Dear Jennifer,

These are the Origins of my Political Views:

My parents, my mother’s parents and I, emigrated from Soviet Union in 1976, in August. It was the Centennial Year of the United States, a big birthday for this country. Not only that, we came to Colorado, The Bi-Centennial state, established in 1876, celebrating its 100th birthday.

The feel of patriotism was strong in the air, like the smell of burning leaves at the beginning autumn, and a sense of longing, while families were playing football in the front lawns. We were placed in an apartment, and my parents were taking English lessons from the Jewish Community Center. It was at JCC were we met Isaac Stern, a visiting Russian-speaking professor from Boston. He placed me with an American family, and for one week, in my second month in the U.S., I traveled to Mesa Verde with the Lindenbaums and their three kids who were all about my age and Isaac Stern, who refused to speak Russian to me during that week. From this adventure, I learned to be more compassionate to my parents in the future — to this day I remember how frustrating it was trying to explain the notion of “cartoon” to other kids.

I don’t think I can ever understand the kind of bravery it took for my parents to come to the States — for ideas and ideals, such as “freedom” and “democracy,” and “opportunity.” While anti-Semitism was, and still is, rampant in Soviet Union, and now, in Russia, Belarus, Ukraine, etc., my parents were relatively well-off, better off than most, having their own apartment, not sharing a communal one, while not even belonging to the Communist Party. However, my grandfather was killed fighting in WW II while liberating Berlin, and my father grew up seeing and hating the inhumanity of the Soviet system very early on. He was chafing to leave, wanting me to have a better life in America.

Both he and my mother are registered Republicans, but they are political on basically one issue — Israel. They are not involved in local politics, do not vote in school election, and care only tangentially about governors and Senators, voting Democratic and Republican on individuals and judging them individually. However, as far as Presidents of the United States are concerned, where their stand on Israel is the most important thing to them.

To me, of course it matters. But so does the environment. So do jobs. So does immigration — which is a huge and complex issue. But, perhaps more than all of the above, at least now, what matters now, is the character of person in the highest office.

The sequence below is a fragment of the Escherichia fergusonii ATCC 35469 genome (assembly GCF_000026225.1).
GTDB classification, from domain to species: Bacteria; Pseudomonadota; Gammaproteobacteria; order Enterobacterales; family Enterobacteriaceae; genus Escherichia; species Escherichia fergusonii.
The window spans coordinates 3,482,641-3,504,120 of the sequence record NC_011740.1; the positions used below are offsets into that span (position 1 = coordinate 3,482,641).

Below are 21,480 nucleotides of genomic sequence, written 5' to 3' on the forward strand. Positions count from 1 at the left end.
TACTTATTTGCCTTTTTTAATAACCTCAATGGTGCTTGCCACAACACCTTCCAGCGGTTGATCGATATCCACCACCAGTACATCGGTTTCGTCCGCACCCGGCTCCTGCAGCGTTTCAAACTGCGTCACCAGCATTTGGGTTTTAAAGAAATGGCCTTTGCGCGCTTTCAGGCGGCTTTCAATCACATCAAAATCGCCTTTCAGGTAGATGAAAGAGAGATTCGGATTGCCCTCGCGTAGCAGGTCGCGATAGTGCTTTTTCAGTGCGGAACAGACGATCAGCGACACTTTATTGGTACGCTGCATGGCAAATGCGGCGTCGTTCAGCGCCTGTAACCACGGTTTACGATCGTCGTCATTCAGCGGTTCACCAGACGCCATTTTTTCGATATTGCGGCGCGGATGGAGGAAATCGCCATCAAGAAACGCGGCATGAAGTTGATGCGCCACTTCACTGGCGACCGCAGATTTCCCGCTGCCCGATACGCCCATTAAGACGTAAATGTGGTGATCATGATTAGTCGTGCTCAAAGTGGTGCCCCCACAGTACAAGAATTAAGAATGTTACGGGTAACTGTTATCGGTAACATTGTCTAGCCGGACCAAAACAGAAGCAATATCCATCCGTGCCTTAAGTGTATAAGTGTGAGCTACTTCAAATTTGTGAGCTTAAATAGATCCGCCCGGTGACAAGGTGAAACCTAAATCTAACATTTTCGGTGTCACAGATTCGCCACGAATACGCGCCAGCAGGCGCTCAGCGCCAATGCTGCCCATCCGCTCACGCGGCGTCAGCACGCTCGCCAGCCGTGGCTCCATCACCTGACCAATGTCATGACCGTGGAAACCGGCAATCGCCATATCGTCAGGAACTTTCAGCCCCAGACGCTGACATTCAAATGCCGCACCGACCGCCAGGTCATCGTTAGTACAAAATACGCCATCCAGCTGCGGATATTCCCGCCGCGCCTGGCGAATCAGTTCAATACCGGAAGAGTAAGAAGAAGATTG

There is no question that we are a nation divided. And, as President Lincoln had stated, “A house divided against itself cannot stand.” And, also, there is no question, that the President in office now is of low moral character, or no character at all. This is breaking my heart. It is breaking my spirit.

I have become so cynical, so disenchanted in politics, it is threatening to corrode my soul. Dangerous to democracy. I need to believe in the process I no longer believe in.

And, I find myself for the first time since I became a citizen of this great country, on December 3, 1982, contemplate leaving. Not abandoning my citizenship, but abandoning my country, a country I have loved since we have touched down on August 10, 1976 in the Kennedy Airport, in New York City.

I look around and see signs of Berlin, in the early 1930s, as Nazism slowly and insidiously crept its way into mainstream Germany. Ever so slowly I am failing to recognize my fellow Americans — “He’s not so bad.” “He’s a good businessman.” “He’s not really a racist.” “He’s better than a politician.” “He says it like it is.” “Fake news.”

But what I hear come out of Washington is — “Don’t believe your eyes. Believe only me.” “Truth is not the truth.” “There are good people on both sides.” (Neo-Nazis have good people???) “Alternative facts.” (That’s called a “lie” by any other name, please look that up.) “Putin is a good guy.” “Kim Jong Un is a good guy.” (Those last two are dictators who laugh and rub their hands together in glee and don’t even disguise their happiness when they see the President of these United States coming because he LOVES them. They, who have killed thousands (that we can prove) of their own people, not to mention their enemies. He ADMIRES them.) And so much, so much more, so much more.

But I cannot be any more bitter, any more cynical. I need to leave, or medicate myself more, or do something else, because I cannot do nothing. They will come for me next. You will have to ask yourself when they may come for you.

Writer and storyteller, immigrant, wife, mom, knitter, collector of jokes, lover of cheap, sweet wine.

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